Status Update: Mobile-First Index Rollout
Words from Gary Illyes: “The mobile-first index has started to slowly roll out, at least for a “few sites,” relative to the Google index. The reason behind the rollout to only a limited number of sites is to better test mobile-first.”
What is the Mobile-First Index?
Google is now creating and ranking its search listings based on the mobile version of the content, even for listings being shown to desktop users.
Why has Google decided to do this?
More and more searches are happening on mobile, and Google wants its index, as well as results, to represent the majority of users.
The mobile-first index rollout is still being tested, will be a very slow process, and there is no foreseeable time when this rollout will be fully implemented.
When we first heard talk of this new rollout, we were not expecting to see the start of it until 2018. Positive test results have encouraged Google to move forward earlier.
So, how does Google select the sites to be switched over?
Google has set up “classifiers” to determine how ready a site is for mobile-first index. Classifiers determine how comparable the desktop site is to the mobile site when it comes to content, links, schema, multimedia, and more.
If these classifiers all match at 100%, Google is more likely to take the site to the mobile-first indexing stage.
In comparison, if the classifiers are at 80%, Google is more likely to wait and communicate to the webmaster about changes that need to be made to the mobile site to reach 100%.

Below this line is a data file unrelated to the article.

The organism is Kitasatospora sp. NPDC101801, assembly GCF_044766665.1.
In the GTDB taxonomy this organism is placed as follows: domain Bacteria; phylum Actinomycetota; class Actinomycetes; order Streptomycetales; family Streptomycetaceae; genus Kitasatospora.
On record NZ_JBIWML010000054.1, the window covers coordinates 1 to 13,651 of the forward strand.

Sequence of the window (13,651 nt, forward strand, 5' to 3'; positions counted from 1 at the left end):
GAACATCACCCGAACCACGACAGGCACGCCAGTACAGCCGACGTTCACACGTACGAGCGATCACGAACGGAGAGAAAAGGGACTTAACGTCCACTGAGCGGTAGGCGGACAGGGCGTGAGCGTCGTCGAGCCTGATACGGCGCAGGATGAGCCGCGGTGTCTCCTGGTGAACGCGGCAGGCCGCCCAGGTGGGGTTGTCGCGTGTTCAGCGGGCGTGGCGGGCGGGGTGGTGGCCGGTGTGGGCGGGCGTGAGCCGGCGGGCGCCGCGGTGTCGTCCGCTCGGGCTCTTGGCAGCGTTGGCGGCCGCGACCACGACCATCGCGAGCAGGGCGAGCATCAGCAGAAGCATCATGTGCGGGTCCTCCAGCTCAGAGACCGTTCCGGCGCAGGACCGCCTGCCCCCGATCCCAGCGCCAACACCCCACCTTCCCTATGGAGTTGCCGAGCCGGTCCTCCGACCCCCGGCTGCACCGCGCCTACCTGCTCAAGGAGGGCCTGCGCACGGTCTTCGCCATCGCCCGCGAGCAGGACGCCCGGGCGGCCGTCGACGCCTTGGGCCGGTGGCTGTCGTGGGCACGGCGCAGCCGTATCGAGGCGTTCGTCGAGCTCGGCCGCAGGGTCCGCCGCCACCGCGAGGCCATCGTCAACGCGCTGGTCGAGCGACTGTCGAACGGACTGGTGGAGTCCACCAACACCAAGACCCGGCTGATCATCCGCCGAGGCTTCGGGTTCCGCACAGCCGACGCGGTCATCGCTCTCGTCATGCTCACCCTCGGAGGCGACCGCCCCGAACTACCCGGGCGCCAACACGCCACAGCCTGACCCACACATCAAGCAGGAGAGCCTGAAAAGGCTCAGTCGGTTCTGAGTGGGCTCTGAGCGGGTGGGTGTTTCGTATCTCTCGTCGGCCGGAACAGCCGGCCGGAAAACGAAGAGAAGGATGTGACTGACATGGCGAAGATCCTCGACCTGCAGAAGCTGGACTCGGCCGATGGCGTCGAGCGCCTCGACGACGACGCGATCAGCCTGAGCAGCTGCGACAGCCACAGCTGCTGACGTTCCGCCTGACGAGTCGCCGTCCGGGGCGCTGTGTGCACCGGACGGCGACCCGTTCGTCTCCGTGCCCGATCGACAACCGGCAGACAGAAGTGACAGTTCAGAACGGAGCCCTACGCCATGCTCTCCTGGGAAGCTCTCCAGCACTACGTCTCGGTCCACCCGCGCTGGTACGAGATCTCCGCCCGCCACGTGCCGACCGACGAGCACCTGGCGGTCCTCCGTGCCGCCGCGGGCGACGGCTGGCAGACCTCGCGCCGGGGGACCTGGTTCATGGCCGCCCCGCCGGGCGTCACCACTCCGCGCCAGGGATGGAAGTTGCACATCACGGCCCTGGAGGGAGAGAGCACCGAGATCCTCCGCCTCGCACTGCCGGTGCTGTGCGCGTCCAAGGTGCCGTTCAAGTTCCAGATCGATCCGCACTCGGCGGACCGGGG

Gary Illyes: The tests seem to be going very well, and will gradually roll out to more sites. The rollout will go incredibly slow, and Google will communicate the process to webmasters along the way.
Be on the lookout for a Google blog post to help webmasters and SEOs understand the process as well as a timeline or ETA on the newest rollout.
Searches Correspond to User Location Instead of Domain
Google announced this month that they are now aligning search results to a user’s location, not domain. This means that if you are in the United States, your Google Search results will automatically be generated just from the U.S. If you travel to a different country, your results will correspond with your new location. According to Google, one in five searches is location-related, which makes these relevant results even more valuable.
This information furthers what Google has explained in the past about country code top-level domain names, such as google.com.ca for Canada, for example. Google says, “Typing the relevant ccTLD into a browser will no longer return various country services. Instead, users must go into their settings and select the correct country service if they don’t see the country they want while browsing.”
This change will be rolled out for both mobile and desktop usages.
How do these updates affect your marketing?
The goal of this update is to provide a more accurate search experience for users by automatically using their location. For your marketing, this doesn’t change much. It means for your local geographical area, you will continue to be found for relevant searches. Google’s goal is to help businesses and consumers find the right information, faster and this location-based change will help accomplish this.
Want more SEO news? Read [IMI POV] Google Industry Updates October 2017.